I talked about this one on The Screening Room recently and can think of no better topic to resurrect my love for it than on a list of great directorial debuts. Roeg was a bold visual stylist who learnt his trade as a cinematographer, and Cammell was an art prodigy who left his roots as a portrait painter to indulge in the debauched swinging London scene of the 60s. Together they crafted Performance – a terrifyingly visceral, hallucinatory essay on the nature of identity, rock music and sex (which would become an important recurring theme of Roeg’s solo work). The camera is like a magic box in Performance – shots reflect through mirrors, change floorboards to ceilings, obscure images, cross-cut between past and present and jump cut between rooms, disorienting the viewer so that we never feel at home in Turner’s (Mick Jagger) mansion – and ensuring it remains a mysterious palace of excess for Chas (James Fox). The most important film to ever hit the British art scene (the music video started here) it remains a masterpiece of jagged narrative and visual experiment… see it at any cost.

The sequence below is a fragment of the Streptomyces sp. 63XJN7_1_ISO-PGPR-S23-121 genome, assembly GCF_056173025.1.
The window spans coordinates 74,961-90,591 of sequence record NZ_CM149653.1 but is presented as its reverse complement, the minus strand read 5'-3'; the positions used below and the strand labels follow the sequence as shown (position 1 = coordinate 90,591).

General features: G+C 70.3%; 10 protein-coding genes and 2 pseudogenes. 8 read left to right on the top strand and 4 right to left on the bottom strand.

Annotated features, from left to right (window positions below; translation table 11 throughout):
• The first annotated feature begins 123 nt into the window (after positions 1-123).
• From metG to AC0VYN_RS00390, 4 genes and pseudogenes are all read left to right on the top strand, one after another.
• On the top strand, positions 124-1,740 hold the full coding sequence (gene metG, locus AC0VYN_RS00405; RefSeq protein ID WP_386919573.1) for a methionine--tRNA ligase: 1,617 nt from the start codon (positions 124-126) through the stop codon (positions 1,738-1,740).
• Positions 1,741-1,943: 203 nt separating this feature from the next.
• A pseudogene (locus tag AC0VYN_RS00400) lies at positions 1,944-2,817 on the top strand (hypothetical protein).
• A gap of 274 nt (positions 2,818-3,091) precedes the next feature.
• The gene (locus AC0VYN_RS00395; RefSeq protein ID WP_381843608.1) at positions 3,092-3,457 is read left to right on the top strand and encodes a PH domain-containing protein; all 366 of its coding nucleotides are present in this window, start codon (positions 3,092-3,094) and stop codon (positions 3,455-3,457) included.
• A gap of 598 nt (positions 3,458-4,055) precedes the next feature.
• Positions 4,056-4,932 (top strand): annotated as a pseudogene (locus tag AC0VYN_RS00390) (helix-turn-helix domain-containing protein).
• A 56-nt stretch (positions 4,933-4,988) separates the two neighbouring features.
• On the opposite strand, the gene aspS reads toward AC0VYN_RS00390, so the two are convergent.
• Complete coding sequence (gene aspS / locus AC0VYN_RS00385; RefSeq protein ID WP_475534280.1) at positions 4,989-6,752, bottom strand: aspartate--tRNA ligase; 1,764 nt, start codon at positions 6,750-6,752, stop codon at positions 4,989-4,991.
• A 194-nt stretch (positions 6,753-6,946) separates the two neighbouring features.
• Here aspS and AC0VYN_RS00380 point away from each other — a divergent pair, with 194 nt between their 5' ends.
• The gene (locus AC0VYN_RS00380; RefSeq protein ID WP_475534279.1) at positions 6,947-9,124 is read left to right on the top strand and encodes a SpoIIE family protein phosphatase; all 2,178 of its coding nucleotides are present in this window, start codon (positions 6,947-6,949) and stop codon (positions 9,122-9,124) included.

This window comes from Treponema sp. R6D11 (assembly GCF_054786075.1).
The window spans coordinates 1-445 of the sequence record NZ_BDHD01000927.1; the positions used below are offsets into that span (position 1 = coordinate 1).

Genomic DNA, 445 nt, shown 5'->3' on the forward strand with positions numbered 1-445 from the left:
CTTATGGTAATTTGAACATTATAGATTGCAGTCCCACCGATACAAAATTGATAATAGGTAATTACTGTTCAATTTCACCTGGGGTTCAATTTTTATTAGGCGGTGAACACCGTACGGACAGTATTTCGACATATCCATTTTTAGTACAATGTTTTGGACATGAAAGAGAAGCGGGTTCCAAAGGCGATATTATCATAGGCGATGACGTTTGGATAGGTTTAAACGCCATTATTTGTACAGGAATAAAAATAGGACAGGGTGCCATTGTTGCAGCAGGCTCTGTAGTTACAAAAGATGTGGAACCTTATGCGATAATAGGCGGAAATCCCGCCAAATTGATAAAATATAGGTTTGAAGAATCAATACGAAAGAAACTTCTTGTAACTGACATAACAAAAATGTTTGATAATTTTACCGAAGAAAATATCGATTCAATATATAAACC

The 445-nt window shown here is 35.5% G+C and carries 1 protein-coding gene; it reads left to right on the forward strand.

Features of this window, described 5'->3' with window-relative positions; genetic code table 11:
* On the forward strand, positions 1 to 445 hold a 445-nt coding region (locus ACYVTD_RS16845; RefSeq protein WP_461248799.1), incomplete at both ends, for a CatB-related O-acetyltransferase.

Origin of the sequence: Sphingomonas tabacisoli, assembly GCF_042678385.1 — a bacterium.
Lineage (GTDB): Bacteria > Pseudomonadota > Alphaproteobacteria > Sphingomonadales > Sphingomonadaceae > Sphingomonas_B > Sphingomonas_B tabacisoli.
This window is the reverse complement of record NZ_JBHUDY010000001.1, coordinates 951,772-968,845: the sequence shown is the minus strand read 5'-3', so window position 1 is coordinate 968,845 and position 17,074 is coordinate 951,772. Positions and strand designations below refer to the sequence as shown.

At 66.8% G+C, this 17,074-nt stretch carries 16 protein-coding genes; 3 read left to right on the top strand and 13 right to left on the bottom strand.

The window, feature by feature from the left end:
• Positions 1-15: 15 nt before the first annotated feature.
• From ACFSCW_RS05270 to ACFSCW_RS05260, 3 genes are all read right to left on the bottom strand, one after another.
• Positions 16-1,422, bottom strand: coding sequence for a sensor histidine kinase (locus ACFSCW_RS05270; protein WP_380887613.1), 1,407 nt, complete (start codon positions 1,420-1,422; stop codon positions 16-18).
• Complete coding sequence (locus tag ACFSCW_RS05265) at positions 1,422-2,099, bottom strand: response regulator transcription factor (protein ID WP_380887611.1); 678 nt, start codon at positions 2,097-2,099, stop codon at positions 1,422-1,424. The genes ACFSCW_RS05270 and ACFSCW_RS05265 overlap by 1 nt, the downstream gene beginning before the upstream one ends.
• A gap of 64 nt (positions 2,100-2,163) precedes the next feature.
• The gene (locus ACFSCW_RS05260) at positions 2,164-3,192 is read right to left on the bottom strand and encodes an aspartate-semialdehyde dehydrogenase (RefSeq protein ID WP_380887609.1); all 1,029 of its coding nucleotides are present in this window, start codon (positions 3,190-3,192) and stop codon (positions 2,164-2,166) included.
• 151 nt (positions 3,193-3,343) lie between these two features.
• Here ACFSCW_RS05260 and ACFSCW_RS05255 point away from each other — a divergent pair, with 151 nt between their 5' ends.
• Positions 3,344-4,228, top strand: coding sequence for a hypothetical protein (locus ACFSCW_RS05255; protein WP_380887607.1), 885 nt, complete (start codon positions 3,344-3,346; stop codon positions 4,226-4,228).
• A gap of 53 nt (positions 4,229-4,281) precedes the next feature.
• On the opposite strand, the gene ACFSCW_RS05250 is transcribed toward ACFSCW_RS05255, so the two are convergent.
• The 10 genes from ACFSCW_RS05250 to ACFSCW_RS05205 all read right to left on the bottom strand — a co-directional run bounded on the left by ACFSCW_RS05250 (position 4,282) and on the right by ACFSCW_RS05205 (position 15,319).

2. Citizen Kane (Orson Welles, 1941)